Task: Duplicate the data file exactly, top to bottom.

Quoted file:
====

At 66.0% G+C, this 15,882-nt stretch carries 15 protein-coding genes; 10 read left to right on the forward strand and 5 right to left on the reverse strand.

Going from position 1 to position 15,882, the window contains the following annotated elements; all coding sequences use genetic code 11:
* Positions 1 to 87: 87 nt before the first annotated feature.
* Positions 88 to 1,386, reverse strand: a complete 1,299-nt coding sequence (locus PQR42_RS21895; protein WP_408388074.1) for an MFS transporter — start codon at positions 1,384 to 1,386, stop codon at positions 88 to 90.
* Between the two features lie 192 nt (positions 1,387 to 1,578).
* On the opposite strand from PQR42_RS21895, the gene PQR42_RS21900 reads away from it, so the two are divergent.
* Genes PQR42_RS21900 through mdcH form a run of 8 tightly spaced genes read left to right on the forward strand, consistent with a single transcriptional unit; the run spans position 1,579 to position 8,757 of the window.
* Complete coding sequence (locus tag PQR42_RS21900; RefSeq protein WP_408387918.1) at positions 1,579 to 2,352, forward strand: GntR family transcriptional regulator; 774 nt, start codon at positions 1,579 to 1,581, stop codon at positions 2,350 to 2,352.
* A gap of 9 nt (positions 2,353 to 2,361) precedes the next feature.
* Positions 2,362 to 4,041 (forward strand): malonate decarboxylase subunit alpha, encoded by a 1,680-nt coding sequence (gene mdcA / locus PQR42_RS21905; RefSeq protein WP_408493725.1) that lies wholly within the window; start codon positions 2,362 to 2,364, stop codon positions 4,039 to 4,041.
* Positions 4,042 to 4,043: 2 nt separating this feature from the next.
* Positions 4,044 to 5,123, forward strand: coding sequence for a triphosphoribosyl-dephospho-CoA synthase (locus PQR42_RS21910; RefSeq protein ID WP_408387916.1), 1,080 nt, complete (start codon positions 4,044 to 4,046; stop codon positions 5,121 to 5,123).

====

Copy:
At 66.0% G+C, this 15,882-nt stretch carries 15 protein-coding genes; 10 read left to right on the forward strand and 5 right to left on the reverse strand.

Going from position 1 to position 15,882, the window contains the following annotated elements; all coding sequences use genetic code 11:
* Positions 1 to 87: 87 nt before the first annotated feature.
* Positions 88 to 1,386, reverse strand: a complete 1,299-nt coding sequence (locus PQR42_RS21895; protein WP_408388074.1) for an MFS transporter — start codon at positions 1,384 to 1,386, stop codon at positions 88 to 90.
* Between the two features lie 192 nt (positions 1,387 to 1,578).
* On the opposite strand from PQR42_RS21895, the gene PQR42_RS21900 reads away from it, so the two are divergent.
* Genes PQR42_RS21900 through mdcH form a run of 8 tightly spaced genes read left to right on the forward strand, consistent with a single transcriptional unit; the run spans position 1,579 to position 8,757 of the window.
* Complete coding sequence (locus tag PQR42_RS21900; RefSeq protein WP_408387918.1) at positions 1,579 to 2,352, forward strand: GntR family transcriptional regulator; 774 nt, start codon at positions 1,579 to 1,581, stop codon at positions 2,350 to 2,352.
* A gap of 9 nt (positions 2,353 to 2,361) precedes the next feature.
* Positions 2,362 to 4,041 (forward strand): malonate decarboxylase subunit alpha, encoded by a 1,680-nt coding sequence (gene mdcA / locus PQR42_RS21905; RefSeq protein WP_408493725.1) that lies wholly within the window; start codon positions 2,362 to 2,364, stop codon positions 4,039 to 4,041.
* Positions 4,042 to 4,043: 2 nt separating this feature from the next.
* Positions 4,044 to 5,123, forward strand: coding sequence for a triphosphoribosyl-dephospho-CoA synthase (locus PQR42_RS21910; RefSeq protein ID WP_408387916.1), 1,080 nt, complete (start codon positions 4,044 to 4,046; stop codon positions 5,121 to 5,123).